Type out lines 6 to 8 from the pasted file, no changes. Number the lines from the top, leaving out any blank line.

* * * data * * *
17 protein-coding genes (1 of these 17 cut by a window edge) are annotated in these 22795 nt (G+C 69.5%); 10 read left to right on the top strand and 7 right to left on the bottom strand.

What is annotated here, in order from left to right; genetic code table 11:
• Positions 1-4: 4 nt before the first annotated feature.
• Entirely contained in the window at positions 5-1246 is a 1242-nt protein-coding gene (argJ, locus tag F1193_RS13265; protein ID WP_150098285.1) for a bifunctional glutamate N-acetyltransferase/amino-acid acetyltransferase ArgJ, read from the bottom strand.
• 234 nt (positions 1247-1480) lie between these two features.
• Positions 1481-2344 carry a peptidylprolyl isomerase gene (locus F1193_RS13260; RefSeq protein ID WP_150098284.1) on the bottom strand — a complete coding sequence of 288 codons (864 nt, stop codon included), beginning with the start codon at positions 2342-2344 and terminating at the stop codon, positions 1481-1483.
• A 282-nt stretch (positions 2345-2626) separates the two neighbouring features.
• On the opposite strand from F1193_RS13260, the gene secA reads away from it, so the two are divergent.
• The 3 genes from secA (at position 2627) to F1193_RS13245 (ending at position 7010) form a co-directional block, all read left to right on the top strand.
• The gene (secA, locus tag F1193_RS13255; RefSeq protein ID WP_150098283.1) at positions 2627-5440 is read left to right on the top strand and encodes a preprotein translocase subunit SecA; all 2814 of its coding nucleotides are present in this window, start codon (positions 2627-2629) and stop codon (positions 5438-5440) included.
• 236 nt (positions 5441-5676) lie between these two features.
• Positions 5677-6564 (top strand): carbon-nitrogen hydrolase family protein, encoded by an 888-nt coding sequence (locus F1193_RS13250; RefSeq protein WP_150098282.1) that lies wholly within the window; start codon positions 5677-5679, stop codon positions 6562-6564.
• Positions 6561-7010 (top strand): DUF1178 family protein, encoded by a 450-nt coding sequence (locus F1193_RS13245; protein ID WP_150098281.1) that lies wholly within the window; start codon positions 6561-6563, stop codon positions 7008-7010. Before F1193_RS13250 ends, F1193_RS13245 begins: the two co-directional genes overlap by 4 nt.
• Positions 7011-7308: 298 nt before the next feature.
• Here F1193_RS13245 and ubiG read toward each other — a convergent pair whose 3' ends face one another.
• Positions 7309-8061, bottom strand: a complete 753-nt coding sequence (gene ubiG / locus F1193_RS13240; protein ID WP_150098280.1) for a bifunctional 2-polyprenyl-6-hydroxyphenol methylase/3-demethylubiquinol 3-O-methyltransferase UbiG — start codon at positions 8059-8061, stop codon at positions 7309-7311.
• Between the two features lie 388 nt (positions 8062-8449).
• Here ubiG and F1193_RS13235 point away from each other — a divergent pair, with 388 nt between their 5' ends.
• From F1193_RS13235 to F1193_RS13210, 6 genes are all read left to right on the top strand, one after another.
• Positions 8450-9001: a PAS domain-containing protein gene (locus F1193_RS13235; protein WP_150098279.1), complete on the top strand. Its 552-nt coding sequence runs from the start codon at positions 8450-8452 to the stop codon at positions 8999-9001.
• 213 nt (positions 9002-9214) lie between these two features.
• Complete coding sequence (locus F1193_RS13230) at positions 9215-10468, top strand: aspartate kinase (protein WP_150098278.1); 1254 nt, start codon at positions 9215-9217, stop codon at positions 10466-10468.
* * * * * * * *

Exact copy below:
• Positions 1481-2344 carry a peptidylprolyl isomerase gene (locus F1193_RS13260; RefSeq protein ID WP_150098284.1) on the bottom strand — a complete coding sequence of 288 codons (864 nt, stop codon included), beginning with the start codon at positions 2342-2344 and terminating at the stop codon, positions 1481-1483.
• A 282-nt stretch (positions 2345-2626) separates the two neighbouring features.
• On the opposite strand from F1193_RS13260, the gene secA reads away from it, so the two are divergent.